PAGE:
Mauduit, Israel

, a person of some celebrity in his time, as a writer of political pamphlets, was the son of Isaac Mauduit, a dissenting minister at Bermondsey, and was horn there in 1708, and was himself educated for the ministry among the diss.enters. After some time, however, he quitted his clerical employment, and became a partner with his brother Jasper Mauduit, as a merchant; and, when that brother died, carried on the business with equal credit and advantage. His first appearance as aw author was in 1760, when he published anonymously a pamphlet entitled “Considerations on the present German war.” It was intended to shew the impropriety of involving this nation in continental wars, and obtained some attention from the public; which the author supported by publishing soon after, “Occasional thoughts oo the present German War.” When Mr. Wilkes published in 1762, “Observations on the Spanish Paper,” the credit of Mr. Mauduit was so far established by the former pamphlets, that many persons ascribed this also to him. In 1763 he was appointed customer of Southampton, and some time after agent for the province of Massachuset’s, which led him to take an active part in the disputes between the American colonies and the mother country. In consequence of this he published, in 1769, his “Short view of the History of the New- England Colonies.” In 1774, he voluntarily took up the cause of the dissenting clergy, in a pamphlet entitled “The Case of the Dissenting Ministers; addressed to the lords spiritual and temporal.” In the same year he published “Letters of governor Hutchinson,” &c. In 1778 and 1779, he produced several severe tracts against sir William and lord Howe; as, “Remarks upon general Howe’s Account of his Proceedings on Long Island,” &c. Also “Strictures on the Philadelphia Mischianza,” &c. And, “Observations upon the conduct of sir William Howe at the White Plains,” &c. In 1781 he again attacked the same brothers, in “Three Letters addressed to lieut-gen. sir William Howe,” &c. and “Three | Letters to lord viscount Howe.” In May 1787, he appointed governor of the society among the dissenters for propagating the gospel in foreign parts, but died on the 14th of the ensuing month, at the age of seventy-nine, in Clement’s-lane, Lombard-street, a bachelor, and possessed of an ample fortune. He is said by some to have been the author of a letter to lord Blakeney, on the defence of Minorca in 1757; and some other tracts on political and temporary subjects, which, whatever effect they might have produced at the time, are now sinking fast into oblivion. The historian of Surrey says ofhim, that “his love of liberty, civil <fnd religious, was tempered with that moderation which Christianity inculcates in every branch of conduct. His acquaintance with mankind taught him that impartiality was the best rule of conduct. In the contests for civil liberty he distinguished the intemperate zeal of the Americans, and soon saw the propriety of withdrawing from such as had separated themselves from their allegiance to Great Britain a fund for propagating the gospel among the subjects of this crown, in which he was supported by the opinions of no less lawyers than Scott and Hill. In like manner he tempered the application of his brethren in England for toleration.1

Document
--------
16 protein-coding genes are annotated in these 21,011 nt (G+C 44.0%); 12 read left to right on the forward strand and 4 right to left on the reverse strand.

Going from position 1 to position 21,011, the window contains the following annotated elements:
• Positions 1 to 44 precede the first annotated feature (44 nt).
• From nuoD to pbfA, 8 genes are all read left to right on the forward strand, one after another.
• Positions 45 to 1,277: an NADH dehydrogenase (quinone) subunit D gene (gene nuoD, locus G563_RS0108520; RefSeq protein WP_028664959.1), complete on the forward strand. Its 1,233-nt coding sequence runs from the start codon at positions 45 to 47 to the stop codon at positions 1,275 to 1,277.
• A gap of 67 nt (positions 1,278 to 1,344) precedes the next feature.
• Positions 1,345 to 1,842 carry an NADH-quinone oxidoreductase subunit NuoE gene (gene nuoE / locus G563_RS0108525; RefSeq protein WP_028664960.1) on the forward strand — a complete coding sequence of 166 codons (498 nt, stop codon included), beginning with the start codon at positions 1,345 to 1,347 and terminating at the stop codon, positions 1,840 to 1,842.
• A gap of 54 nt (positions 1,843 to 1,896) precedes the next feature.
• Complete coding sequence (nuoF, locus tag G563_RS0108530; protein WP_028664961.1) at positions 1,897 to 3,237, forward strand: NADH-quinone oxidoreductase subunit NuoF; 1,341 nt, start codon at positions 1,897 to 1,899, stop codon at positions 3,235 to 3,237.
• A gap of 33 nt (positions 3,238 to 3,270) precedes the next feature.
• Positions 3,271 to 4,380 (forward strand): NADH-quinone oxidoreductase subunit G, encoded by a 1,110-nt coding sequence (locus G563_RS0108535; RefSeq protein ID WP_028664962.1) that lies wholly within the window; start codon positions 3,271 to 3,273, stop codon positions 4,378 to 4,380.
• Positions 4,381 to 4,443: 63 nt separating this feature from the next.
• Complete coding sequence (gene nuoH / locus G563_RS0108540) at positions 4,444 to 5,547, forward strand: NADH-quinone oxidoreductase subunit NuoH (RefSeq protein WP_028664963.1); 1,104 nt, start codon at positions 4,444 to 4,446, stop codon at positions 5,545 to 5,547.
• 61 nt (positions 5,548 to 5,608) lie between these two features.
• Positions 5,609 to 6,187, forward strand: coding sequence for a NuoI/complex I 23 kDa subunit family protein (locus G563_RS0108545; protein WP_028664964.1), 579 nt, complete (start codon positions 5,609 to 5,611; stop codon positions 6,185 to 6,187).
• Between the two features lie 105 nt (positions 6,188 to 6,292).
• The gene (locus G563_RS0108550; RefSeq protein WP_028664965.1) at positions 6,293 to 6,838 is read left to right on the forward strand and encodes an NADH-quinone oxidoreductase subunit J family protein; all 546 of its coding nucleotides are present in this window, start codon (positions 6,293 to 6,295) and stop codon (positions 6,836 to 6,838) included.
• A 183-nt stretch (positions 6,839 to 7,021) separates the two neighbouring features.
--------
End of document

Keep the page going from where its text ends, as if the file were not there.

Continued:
1 European and Gent. Magazines for 1787, Manning and Bray’s Hist, of Surrey, vol. I,